Xmas is often a time when certain people listen to Gregorian-styled chants. This year, I intend to make full use of Monasterium Imperi’s Warhammer 40K inspired, chant-laced Dark Litanies of Terra (2020) and Mundus Sanctorium (2021). While everyone else can fill their minds with notions of beards in the sky, I’ll happily be absorbed into a bleak mental world in which humanity plunges into the depths of space, with a might and a zealousness that surpasses anything we’ve seen in real life.


Nostromo
A similarly space-based album is Sleep Research Facility’s dark ambient album Nostromo (2007). As I stated in my review, I have no idea why an Alien and a dark ambient fan such as myself, has taken so long to finally get around to checking out Nostromo. It’s like loving peanut butter and jelly and never thinking to try to put them both together. Unthinkable! Nostromo is a simmering, ominous journey through the decks of the titular spaceship, one that skilfully evokes the feelings of the film. I listen to it on an almost weekly basis.



Megafauna Rituals
After two sci-fi albums, next up is one that sends the listener back in time. Paleowolf’s Megafauna Rituals (2017) fills the ears with shuddering drumbeats and crumping footfalls as it conjures the spirit of the great mega beasts that roamed the planet during the last ice age. Shortly after I picked up this album, we had a few days of blizzard-like snow. As I walked across frozen farm-land, looking down as the snow whipped past my feet, I listened to Megafauna Rituals and it certainly added a wholly different feeling to the raw elements. If you buy this album and you are blessed with some harsh snowy weather, pop in your earphones and give it a listen as you stride out into it.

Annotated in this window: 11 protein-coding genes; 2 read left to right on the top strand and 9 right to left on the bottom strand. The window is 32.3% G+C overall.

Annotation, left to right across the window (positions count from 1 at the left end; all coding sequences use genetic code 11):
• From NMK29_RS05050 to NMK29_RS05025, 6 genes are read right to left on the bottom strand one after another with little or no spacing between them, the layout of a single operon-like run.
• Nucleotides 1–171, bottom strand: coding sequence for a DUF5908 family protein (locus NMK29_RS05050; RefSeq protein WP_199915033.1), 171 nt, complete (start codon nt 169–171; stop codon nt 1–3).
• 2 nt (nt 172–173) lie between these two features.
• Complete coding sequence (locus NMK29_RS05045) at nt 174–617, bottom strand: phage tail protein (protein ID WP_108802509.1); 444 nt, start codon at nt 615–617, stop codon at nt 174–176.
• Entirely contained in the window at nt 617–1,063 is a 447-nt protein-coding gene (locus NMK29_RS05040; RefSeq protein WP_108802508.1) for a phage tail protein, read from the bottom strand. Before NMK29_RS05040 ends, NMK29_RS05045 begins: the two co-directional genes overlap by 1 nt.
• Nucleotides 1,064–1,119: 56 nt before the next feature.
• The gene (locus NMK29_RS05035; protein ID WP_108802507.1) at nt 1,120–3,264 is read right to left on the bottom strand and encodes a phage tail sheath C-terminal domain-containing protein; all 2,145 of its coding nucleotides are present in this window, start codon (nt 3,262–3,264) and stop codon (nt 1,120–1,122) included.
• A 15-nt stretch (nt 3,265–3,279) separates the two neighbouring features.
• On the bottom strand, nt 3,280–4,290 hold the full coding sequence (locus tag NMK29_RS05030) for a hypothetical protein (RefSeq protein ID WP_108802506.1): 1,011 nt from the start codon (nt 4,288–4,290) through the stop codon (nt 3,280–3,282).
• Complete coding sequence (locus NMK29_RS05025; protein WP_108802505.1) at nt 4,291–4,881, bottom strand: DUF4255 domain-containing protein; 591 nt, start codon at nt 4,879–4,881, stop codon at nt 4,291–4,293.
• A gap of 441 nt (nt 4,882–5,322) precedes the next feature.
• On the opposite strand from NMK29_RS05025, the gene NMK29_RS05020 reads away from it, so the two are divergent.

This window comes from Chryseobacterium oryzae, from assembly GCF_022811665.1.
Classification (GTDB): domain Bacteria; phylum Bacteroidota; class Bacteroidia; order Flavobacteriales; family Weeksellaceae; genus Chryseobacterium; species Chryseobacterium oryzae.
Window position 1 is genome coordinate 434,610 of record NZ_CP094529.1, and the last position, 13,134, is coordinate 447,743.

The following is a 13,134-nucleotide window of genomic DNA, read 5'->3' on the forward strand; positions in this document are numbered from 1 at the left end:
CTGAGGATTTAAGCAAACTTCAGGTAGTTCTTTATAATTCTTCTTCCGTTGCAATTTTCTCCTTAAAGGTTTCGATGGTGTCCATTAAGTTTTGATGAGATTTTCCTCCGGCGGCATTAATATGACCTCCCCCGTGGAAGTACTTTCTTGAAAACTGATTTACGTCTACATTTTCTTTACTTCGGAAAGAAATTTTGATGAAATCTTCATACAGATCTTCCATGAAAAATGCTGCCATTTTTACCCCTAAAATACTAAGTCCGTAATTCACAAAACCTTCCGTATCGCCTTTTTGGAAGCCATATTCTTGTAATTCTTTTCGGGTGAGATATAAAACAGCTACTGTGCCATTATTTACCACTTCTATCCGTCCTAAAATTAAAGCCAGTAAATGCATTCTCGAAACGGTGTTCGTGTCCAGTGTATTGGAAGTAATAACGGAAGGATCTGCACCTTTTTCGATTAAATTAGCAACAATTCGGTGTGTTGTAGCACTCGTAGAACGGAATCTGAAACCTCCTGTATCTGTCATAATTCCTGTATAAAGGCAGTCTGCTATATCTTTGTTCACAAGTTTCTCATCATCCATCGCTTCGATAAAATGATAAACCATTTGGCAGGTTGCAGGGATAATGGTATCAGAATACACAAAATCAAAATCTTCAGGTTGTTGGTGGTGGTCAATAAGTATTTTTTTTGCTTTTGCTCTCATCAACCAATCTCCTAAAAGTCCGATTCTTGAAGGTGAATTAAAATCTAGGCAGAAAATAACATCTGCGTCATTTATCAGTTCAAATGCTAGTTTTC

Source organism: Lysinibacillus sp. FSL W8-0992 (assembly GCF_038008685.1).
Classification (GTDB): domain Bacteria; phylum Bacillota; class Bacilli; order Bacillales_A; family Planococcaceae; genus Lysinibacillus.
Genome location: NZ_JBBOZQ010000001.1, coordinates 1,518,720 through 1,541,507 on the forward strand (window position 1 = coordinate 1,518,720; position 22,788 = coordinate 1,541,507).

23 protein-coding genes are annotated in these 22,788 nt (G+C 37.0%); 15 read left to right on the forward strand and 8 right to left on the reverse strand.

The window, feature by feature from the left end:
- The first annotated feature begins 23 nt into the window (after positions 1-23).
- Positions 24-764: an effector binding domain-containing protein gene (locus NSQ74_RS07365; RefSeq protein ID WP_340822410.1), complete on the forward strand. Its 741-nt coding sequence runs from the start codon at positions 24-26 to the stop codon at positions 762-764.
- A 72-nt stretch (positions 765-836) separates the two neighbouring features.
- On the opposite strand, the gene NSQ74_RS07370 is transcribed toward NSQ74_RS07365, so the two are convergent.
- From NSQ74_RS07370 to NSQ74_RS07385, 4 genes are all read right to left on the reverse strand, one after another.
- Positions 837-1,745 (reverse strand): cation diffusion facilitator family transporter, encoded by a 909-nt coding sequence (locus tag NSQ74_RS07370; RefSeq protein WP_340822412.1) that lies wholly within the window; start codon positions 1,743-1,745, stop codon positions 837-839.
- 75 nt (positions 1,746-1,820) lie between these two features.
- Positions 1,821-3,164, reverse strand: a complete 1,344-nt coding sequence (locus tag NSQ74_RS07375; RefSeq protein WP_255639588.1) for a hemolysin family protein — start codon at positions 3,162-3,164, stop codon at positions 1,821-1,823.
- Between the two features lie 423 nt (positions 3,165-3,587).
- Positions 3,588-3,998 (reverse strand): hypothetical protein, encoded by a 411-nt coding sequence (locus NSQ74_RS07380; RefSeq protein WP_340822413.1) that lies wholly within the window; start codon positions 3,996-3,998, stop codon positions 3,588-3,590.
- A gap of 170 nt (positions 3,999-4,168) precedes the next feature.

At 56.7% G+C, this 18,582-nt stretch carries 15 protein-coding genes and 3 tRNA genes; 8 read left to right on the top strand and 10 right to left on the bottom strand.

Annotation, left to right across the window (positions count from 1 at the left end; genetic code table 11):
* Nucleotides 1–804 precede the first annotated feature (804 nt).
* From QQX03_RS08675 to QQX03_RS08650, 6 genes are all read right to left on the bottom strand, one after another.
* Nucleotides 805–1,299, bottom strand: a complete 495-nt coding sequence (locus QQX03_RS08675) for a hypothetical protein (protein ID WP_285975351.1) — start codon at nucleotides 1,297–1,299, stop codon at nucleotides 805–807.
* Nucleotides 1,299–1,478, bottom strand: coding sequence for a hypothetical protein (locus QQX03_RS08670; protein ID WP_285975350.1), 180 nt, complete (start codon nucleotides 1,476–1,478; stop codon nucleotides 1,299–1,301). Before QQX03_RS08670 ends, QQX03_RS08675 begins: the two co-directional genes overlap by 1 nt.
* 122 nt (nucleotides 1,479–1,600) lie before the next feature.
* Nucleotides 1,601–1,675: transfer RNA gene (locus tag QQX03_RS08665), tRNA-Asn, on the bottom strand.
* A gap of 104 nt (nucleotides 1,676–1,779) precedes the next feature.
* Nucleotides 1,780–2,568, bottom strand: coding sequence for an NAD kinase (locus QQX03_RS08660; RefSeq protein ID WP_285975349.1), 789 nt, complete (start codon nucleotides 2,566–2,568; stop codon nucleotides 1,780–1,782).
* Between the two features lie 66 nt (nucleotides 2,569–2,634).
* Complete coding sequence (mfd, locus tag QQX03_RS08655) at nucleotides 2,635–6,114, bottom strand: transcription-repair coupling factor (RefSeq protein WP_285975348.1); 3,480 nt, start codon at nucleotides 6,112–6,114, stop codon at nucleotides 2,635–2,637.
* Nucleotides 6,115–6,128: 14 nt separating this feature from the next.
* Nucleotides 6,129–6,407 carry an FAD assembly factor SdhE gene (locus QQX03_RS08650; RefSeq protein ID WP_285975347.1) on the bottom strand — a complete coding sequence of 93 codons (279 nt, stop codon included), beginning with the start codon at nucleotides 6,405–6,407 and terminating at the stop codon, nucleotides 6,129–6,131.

#44 - The Recluse
The Owl’s dark ambient album #44 - The Recluse (2021) is another that, at times, felt wintery, particularly the second track Glacial Beauty. #44 - The Recluse is an album that mixes warm smoothness with harsher noise, and was initially one that I wondered if I’d gel with. Well, I keep returning to it, and it’s still one of the best albums I’ve ever encountered for quieting my mental chattering and ruminations.



666 Minutes in Hell
I kind of want to move onto a heat-based album now, all of this talk of snow and glaciers is decidedly chilly. BlackWeald’s 666 Minutes in Hell (2021) is just the ticket, as it’s an eleven hour journey through the realms of Hell. Some of the tracks are as long as some entire dark ambient albums! The soundscapes give the listener a great variety of brimstone-laced vistas and sounds to enjoy, from the impression of being buried alive, to a giant infernal furnace and abyssal depths with distant cries and strange ululations. Who needs eggnog when you can mentally stroll along the edge of a lake of magma?



The Umbra Report
Finally, Cities Last Broadcast’s The Umbra Report (2021) is an album that really masters the “invisible threat in a quiet room” kind of vibe. This album drip-feeds an ominous feeling of unseen forces shifting and stirring in what could be an otherwise mundane vista. There are strange warbling voices and notes that seem to ping from vast distances, straining to reach your ear. A tense, very atmospheric album, and like the others mentioned above, one I listen to regularly.


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That about does it for this year. Thank you for reading, and thank you if you are one of the regulars who often visits my website. I hope you have a good Xmas and New Year.